In the dark desert outside Yuma, Arizona, there is a performance that must occur. A kangaroo rat pads through the sand looking for a midnight snack of creosote seeds. Three inches away lies a poisonous sidetrack spooled and hungry waiting for it to be beautiful to take only one step further.
The duel is faster than you can blink. The snake knocks out; the rat jumps into the air, kicks the snake in the head and jumps away frantically. Neither battle fighter gets the meal they hoped for.
Fast-moving encounters like this happen every night in the desert and go almost unnoticed by all but the critters involved. But recently, a team of scientists decided to get an overview of the action by recording a summer's worth for snake-on-wheel attacks using high-speed cameras. The resulting uptake revealed that rattlesnakes (genus Crotalus ) and kangaroo rats (genus Dipodomys ) are surprisingly well-matched as predators and prey. It also turned out in brilliant slow motion that kangaroo rats are furry little ninjas who are able to kick kicking acrobatics that would put Bruce Lee in shame. [Photos: The Poisonous Creatures of the North American Deserts]
"Both rattlesnakes and kangaroo rats are extreme athletes, with their maximum performance occurring during these interactions," Timothy Higham, associate professor at the University of California, Riverside and author of two new studies on rat / snake showdowns, said in a statement. "This makes the [high-speed camera] system excellent in justifying the factors that can tip the scale in this race."
In a few new studies published March 27 in the Functional Ecology Journal and Linnean Society's Biological Journal, Higham and his colleagues marked a handful of sidewinders with radio transmitters, tracked then the snakes as they chased kangaroo rats through the Yuma desert. Over the next several months, the team recorded 32 snake-on-rat ambushes. Only about half of these strikes ended with snakebites. When analyzing the resultant slow-mo recording, the researchers formed why.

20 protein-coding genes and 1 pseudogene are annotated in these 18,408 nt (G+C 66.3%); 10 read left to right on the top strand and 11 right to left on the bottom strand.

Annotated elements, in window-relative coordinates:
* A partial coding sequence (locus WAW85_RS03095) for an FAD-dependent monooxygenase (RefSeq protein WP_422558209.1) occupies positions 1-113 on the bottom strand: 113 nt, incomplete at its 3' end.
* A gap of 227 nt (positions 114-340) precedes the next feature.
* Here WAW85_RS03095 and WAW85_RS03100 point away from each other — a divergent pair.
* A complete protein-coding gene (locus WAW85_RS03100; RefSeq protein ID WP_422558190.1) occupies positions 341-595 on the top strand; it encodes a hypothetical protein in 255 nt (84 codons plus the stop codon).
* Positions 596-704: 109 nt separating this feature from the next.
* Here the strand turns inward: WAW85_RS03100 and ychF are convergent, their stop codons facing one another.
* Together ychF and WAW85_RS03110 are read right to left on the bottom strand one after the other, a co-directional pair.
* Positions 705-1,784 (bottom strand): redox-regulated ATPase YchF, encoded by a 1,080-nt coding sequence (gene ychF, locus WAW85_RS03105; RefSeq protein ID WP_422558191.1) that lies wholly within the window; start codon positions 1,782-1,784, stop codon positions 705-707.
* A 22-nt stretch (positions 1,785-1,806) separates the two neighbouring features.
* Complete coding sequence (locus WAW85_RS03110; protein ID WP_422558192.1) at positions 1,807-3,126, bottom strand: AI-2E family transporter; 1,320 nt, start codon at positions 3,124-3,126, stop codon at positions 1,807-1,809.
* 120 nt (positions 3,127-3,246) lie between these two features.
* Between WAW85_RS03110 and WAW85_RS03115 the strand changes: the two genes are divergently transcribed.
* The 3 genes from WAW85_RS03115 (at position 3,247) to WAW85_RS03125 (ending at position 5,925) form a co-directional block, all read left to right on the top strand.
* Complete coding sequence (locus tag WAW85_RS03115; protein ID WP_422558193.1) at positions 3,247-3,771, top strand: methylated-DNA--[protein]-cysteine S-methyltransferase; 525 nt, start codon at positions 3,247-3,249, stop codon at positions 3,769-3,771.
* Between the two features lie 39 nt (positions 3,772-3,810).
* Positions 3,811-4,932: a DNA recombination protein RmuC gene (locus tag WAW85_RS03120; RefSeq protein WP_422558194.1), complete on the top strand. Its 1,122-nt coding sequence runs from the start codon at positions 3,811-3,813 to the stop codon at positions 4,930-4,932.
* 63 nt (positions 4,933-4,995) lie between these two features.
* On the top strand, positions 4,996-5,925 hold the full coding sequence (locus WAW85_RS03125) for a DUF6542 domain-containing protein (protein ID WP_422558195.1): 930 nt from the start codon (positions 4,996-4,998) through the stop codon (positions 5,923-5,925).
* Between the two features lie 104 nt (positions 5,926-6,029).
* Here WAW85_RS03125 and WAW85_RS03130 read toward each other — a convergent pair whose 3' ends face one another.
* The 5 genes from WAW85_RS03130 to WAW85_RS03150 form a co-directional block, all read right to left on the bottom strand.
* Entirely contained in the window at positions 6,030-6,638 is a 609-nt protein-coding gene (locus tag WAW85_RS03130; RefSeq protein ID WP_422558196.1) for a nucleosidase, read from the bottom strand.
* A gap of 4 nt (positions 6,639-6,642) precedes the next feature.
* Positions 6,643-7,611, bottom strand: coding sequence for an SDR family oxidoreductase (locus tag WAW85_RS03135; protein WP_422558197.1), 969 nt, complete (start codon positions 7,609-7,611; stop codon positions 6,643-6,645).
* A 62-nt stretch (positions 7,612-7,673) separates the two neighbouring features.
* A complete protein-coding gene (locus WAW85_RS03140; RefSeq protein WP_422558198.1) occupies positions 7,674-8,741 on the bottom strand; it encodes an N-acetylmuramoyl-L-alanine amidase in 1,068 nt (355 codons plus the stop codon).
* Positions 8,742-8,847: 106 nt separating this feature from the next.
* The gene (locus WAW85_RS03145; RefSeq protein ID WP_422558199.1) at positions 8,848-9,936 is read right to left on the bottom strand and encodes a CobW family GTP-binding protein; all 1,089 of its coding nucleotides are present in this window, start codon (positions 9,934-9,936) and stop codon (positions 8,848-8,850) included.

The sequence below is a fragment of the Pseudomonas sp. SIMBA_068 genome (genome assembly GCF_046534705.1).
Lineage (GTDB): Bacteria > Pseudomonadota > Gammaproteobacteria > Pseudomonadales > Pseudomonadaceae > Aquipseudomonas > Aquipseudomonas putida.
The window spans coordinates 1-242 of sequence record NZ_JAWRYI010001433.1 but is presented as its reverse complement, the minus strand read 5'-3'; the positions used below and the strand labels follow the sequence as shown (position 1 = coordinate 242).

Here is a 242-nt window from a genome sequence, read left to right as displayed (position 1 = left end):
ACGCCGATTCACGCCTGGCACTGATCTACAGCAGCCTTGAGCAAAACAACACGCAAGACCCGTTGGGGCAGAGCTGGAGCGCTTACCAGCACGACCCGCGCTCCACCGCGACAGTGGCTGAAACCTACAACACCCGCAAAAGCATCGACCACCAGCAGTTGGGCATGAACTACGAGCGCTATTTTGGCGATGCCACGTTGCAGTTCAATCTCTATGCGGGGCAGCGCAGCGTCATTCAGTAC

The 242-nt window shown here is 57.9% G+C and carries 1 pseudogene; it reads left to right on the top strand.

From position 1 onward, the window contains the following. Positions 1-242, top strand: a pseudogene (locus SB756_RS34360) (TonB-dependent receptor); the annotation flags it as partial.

While the side winners were incredibly fast, able to vault from absolute silence to reach their prey in less than 100 milliseconds (less than the time it takes to blink), the rats were even faster. The team found out that the kangaroo rats could respond to incoming snakes in as little as 38 milliseconds, and sometimes they jumped off the tubing for 70 milliseconds flat.
In addition, some kangaroo rats during the 70 milliseconds of complex midair maneuvers that left the snakes could reel. A rat kicked a snake just below the head and sent the predator flying several meters away. Another rat quickly changed in the direction of midair, turning its long tail like a propeller to turn away from the attacking hose. Other kangaroo rats jumped seven to eight times their body height and launched themselves far out of harm.
"These fast-paced and powerful maneuvers … tell us about the effective strategies to escape high-performing predators," Higham said. It is likely, he added, that the anxious defense of the kangaroo rat – which includes extraordinary hearing aids and explosively powerful hind legs – evolved in response to the speed of predators such as sidewinders and owls.
You can see more of Higham's footage on Youtube. Hopefully it is enough to land the kangaroo rats representation in expensive kung fu movies that they clearly deserve.
Originally published on Live Science .